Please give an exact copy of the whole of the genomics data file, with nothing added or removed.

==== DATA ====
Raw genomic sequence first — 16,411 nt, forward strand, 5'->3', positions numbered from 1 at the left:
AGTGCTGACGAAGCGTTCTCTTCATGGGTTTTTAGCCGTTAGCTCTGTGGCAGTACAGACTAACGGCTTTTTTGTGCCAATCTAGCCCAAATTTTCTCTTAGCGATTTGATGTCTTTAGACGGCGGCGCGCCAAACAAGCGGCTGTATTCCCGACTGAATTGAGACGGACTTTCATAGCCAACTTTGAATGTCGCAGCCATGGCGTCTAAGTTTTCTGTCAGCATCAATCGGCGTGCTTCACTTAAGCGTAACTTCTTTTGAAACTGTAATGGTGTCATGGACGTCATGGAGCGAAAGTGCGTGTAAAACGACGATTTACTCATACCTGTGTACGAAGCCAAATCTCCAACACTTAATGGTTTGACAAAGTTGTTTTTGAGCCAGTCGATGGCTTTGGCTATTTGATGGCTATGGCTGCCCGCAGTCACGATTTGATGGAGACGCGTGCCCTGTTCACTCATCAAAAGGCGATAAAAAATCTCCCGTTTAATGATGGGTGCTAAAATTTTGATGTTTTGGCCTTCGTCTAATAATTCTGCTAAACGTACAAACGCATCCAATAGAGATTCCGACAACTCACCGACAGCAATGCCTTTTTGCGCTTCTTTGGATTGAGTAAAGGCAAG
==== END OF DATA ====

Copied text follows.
Raw genomic sequence first — 16,411 nt, forward strand, 5'->3', positions numbered from 1 at the left:
AGTGCTGACGAAGCGTTCTCTTCATGGGTTTTTAGCCGTTAGCTCTGTGGCAGTACAGACTAACGGCTTTTTTGTGCCAATCTAGCCCAAATTTTCTCTTAGCGATTTGATGTCTTTAGACGGCGGCGCGCCAAACAAGCGGCTGTATTCCCGACTGAATTGAGACGGACTTTCATAGCCAACTTTGAATGTCGCAGCCATGGCGTCTAAGTTTTCTGTCAGCATCAATCGGCGTGCTTCACTTAAGCGTAACTTCTTTTGAAACTGTAATGGTGTCATGGACGTCATGGAGCGAAAGTGCGTGTAAAACGACGATTTACTCATACCTGTGTACGAAGCCAAATCTCCAACACTTAATGGTTTGACAAAGTTGTTTTTGAGCCAGTCGATGGCTTTGGCTATTTGATGGCTATGGCTGCCCGCAGTCACGATTTGATGGAGACGCGTGCCCTGTTCACTCATCAAAAGGCGATAAAAAATCTCCCGTTTAATGATGGGTGCTAAAATTTTGATGTTTTGGCCTTCGTCTAATAATTCTGCTAAACGTACAAACGCATCCAATAGAGATTCCGACAACTCACCGACAGCAATGCCTTTTTGCGCTTCTTTGGATTGAGTAAAGGCAAG